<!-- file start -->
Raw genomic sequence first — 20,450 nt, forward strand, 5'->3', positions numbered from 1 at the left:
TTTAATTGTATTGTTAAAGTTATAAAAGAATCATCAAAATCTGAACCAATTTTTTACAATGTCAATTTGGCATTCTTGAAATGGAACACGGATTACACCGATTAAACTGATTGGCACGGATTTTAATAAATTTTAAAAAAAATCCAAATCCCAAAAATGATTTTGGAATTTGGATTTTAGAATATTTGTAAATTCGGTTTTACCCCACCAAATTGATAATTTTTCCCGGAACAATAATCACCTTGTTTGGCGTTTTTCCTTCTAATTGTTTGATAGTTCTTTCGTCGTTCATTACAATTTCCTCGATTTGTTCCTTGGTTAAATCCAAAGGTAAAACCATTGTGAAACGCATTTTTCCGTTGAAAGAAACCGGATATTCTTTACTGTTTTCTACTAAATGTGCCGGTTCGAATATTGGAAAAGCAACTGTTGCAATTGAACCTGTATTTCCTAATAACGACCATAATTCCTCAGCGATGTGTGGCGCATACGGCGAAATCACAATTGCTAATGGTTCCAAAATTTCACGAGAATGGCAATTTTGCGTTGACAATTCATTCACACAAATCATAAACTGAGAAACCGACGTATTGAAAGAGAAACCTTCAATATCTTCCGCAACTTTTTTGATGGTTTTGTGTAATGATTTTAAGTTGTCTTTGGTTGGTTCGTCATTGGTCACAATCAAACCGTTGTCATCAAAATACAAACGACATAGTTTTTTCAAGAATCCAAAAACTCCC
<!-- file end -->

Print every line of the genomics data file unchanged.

Raw genomic sequence first — 20,450 nt, forward strand, 5'->3', positions numbered from 1 at the left:
TTTAATTGTATTGTTAAAGTTATAAAAGAATCATCAAAATCTGAACCAATTTTTTACAATGTCAATTTGGCATTCTTGAAATGGAACACGGATTACACCGATTAAACTGATTGGCACGGATTTTAATAAATTTTAAAAAAAATCCAAATCCCAAAAATGATTTTGGAATTTGGATTTTAGAATATTTGTAAATTCGGTTTTACCCCACCAAATTGATAATTTTTCCCGGAACAATAATCACCTTGTTTGGCGTTTTTCCTTCTAATTGTTTGATAGTTCTTTCGTCGTTCATTACAATTTCCTCGATTTGTTCCTTGGTTAAATCCAAAGGTAAAACCATTGTGAAACGCATTTTTCCGTTGAAAGAAACCGGATATTCTTTACTGTTTTCTACTAAATGTGCCGGTTCGAATATTGGAAAAGCAACTGTTGCAATTGAACCTGTATTTCCTAATAACGACCATAATTCCTCAGCGATGTGTGGCGCATACGGCGAAATCACAATTGCTAATGGTTCCAAAATTTCACGAGAATGGCAATTTTGCGTTGACAATTCATTCACACAAATCATAAACTGAGAAACCGACGTATTGAAAGAGAAACCTTCAATATCTTCCGCAACTTTTTTGATGGTTTTGTGTAATGATTTTAAGTTGTCTTTGGTTGGTTCGTCATTGGTCACAATCAAACCGTTGTCATCAAAATACAAACGACATAGTTTTTTCAAGAATCCAAAAACTCCC